Kara-Bogaz-Gol Bay is a large lagoon east of the Caspian Sea and normally covers an area around 18000 km2 and is only a few meters deep. It is several meters lower than the Caspian Sea, so water flows from the Caspian Sea through a narrow strait into the bay, where it evaporates. Kara-Bogaz-Gol Bay is one of the saltiest bodies of water in the world: salt concentrations up to 350 g L−1 have been documented. The salt in this natural evaporative basin has been used commercially since at least the 1920s. In March 1980, in order to restrict the losses of the Caspian waters and to decelerate the fall of the Caspian water level, which in 1977 was the lowest at any time over the last 400 years (−29 m), the Kara-Bogaz-Gol Strait was dammed. In response to this anthropogenic intervention, the bay had already dried up completely by November 1983. In 1992, the dam was destroyed. Kara-Bogaz-Gol Bay has been filling up with Caspian water at a rate of 1.7 m yr−1 up to 1996 as observed by the TOPEX/Poseidon altimetry mission. Since then, Kara-Bogaz-Gol Bay level evolution with characteristic seasonal oscillations and a decreasing tendency with a rate of 6 cm yr−1 has been similar to that of the Caspian Sea.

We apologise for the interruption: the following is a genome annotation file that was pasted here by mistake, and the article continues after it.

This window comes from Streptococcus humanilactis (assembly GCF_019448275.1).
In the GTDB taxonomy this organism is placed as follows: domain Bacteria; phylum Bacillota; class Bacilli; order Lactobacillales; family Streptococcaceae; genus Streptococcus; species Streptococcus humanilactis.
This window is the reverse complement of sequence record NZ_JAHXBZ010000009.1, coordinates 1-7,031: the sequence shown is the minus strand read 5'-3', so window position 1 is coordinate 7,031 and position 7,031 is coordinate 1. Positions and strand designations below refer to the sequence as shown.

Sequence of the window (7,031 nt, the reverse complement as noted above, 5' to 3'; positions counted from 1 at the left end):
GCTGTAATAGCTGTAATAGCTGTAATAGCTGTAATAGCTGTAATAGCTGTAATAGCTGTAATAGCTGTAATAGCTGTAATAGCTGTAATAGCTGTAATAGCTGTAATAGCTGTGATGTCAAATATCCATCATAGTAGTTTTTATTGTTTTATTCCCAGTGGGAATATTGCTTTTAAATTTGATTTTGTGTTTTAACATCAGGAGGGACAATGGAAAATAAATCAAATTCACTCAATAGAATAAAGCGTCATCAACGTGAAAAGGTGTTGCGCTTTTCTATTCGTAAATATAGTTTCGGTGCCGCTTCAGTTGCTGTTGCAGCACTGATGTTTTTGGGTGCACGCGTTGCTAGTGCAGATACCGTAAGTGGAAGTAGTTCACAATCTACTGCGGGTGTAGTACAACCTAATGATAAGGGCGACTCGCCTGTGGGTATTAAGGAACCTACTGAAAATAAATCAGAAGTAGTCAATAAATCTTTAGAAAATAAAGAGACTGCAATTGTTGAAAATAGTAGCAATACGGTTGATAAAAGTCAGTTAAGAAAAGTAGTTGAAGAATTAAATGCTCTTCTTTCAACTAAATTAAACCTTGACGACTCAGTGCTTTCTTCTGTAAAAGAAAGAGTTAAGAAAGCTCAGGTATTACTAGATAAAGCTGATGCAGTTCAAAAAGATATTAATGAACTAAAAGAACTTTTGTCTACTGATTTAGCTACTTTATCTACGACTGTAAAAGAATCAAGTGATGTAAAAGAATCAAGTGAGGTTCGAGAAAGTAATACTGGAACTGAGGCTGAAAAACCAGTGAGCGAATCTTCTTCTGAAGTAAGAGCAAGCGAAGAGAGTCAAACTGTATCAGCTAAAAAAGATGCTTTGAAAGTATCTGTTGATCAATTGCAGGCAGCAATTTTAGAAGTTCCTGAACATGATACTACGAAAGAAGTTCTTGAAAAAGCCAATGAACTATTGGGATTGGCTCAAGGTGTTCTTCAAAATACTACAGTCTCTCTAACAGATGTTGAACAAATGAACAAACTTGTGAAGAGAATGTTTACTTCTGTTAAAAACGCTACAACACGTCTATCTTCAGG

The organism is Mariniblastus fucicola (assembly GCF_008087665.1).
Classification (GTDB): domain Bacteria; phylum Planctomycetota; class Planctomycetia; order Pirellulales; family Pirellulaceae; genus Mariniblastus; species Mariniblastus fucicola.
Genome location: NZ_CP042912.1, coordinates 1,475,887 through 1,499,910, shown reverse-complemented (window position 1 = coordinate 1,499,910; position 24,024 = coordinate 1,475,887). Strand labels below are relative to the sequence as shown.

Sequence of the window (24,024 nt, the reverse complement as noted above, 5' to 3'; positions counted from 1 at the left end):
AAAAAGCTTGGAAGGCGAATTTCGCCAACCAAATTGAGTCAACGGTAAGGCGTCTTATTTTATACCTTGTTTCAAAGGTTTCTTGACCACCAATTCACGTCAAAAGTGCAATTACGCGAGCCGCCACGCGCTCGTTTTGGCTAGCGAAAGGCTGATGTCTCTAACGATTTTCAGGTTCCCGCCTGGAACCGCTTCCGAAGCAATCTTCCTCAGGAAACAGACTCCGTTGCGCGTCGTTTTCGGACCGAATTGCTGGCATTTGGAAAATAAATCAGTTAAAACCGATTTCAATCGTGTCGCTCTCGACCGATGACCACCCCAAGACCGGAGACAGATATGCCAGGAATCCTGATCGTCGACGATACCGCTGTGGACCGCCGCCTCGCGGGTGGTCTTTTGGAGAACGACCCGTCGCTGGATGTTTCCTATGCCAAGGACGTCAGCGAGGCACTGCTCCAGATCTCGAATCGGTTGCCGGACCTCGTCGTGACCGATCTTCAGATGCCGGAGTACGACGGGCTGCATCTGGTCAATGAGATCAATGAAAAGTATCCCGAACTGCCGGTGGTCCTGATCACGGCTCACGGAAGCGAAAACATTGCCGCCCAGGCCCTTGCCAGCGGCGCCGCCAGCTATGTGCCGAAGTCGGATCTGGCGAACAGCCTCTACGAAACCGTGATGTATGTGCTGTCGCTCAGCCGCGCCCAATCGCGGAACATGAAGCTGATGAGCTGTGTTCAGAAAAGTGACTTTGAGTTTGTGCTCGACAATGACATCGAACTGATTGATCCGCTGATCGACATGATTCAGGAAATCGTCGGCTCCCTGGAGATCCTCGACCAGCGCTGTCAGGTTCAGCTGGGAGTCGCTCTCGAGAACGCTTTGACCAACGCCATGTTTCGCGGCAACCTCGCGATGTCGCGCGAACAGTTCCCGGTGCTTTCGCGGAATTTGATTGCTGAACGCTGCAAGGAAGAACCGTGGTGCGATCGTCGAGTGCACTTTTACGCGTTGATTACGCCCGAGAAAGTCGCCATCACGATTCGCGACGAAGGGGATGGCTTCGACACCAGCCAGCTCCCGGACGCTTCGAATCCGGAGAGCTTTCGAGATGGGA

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This study was supported by NATO SfP PROJECT No. 981063 “Multi-disciplinary Analysis of the Caspian Sea Ecosystem” (MACE) and the Russian Foundation for Basic Research Grant No. 04-05-64239.
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